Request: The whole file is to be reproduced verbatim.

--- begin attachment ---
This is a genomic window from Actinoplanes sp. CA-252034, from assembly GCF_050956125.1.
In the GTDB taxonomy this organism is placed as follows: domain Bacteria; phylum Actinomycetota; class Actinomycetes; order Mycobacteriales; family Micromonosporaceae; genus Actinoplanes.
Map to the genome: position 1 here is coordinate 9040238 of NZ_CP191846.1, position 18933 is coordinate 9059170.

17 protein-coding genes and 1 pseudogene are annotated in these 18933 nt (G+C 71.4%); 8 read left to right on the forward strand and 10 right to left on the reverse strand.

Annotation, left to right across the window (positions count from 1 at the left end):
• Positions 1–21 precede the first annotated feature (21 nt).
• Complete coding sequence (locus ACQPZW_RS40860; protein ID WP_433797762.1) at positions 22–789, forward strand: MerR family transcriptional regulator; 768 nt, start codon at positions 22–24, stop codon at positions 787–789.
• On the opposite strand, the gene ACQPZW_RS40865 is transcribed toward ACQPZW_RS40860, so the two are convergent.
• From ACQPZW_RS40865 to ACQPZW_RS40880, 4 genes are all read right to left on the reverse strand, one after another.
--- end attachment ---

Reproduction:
This is a genomic window from Actinoplanes sp. CA-252034, from assembly GCF_050956125.1.
In the GTDB taxonomy this organism is placed as follows: domain Bacteria; phylum Actinomycetota; class Actinomycetes; order Mycobacteriales; family Micromonosporaceae; genus Actinoplanes.
Map to the genome: position 1 here is coordinate 9040238 of NZ_CP191846.1, position 18933 is coordinate 9059170.

17 protein-coding genes and 1 pseudogene are annotated in these 18933 nt (G+C 71.4%); 8 read left to right on the forward strand and 10 right to left on the reverse strand.

Annotation, left to right across the window (positions count from 1 at the left end):
• Positions 1–21 precede the first annotated feature (21 nt).
• Complete coding sequence (locus ACQPZW_RS40860; protein ID WP_433797762.1) at positions 22–789, forward strand: MerR family transcriptional regulator; 768 nt, start codon at positions 22–24, stop codon at positions 787–789.
• On the opposite strand, the gene ACQPZW_RS40865 is transcribed toward ACQPZW_RS40860, so the two are convergent.
• From ACQPZW_RS40865 to ACQPZW_RS40880, 4 genes are all read right to left on the reverse strand, one after another.